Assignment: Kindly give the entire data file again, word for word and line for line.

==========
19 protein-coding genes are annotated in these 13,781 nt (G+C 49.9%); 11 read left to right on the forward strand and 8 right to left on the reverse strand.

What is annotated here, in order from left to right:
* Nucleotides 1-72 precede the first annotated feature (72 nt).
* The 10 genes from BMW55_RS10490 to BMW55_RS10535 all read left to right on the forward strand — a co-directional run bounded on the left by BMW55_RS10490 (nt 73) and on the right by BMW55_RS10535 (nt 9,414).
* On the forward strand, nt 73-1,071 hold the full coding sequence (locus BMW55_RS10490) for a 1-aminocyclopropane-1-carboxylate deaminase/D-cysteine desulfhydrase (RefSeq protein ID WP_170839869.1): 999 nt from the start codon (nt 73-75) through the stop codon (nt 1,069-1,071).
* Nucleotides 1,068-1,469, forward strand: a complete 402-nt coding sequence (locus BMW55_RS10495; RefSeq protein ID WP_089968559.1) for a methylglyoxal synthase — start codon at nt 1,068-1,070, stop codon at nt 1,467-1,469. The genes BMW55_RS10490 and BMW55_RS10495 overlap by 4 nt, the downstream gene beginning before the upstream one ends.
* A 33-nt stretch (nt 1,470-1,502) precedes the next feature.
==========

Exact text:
19 protein-coding genes are annotated in these 13,781 nt (G+C 49.9%); 11 read left to right on the forward strand and 8 right to left on the reverse strand.

What is annotated here, in order from left to right:
* Nucleotides 1-72 precede the first annotated feature (72 nt).
* The 10 genes from BMW55_RS10490 to BMW55_RS10535 all read left to right on the forward strand — a co-directional run bounded on the left by BMW55_RS10490 (nt 73) and on the right by BMW55_RS10535 (nt 9,414).
* On the forward strand, nt 73-1,071 hold the full coding sequence (locus BMW55_RS10490) for a 1-aminocyclopropane-1-carboxylate deaminase/D-cysteine desulfhydrase (RefSeq protein ID WP_170839869.1): 999 nt from the start codon (nt 73-75) through the stop codon (nt 1,069-1,071).
* Nucleotides 1,068-1,469, forward strand: a complete 402-nt coding sequence (locus BMW55_RS10495; RefSeq protein ID WP_089968559.1) for a methylglyoxal synthase — start codon at nt 1,068-1,070, stop codon at nt 1,467-1,469. The genes BMW55_RS10490 and BMW55_RS10495 overlap by 4 nt, the downstream gene beginning before the upstream one ends.
* A 33-nt stretch (nt 1,470-1,502) precedes the next feature.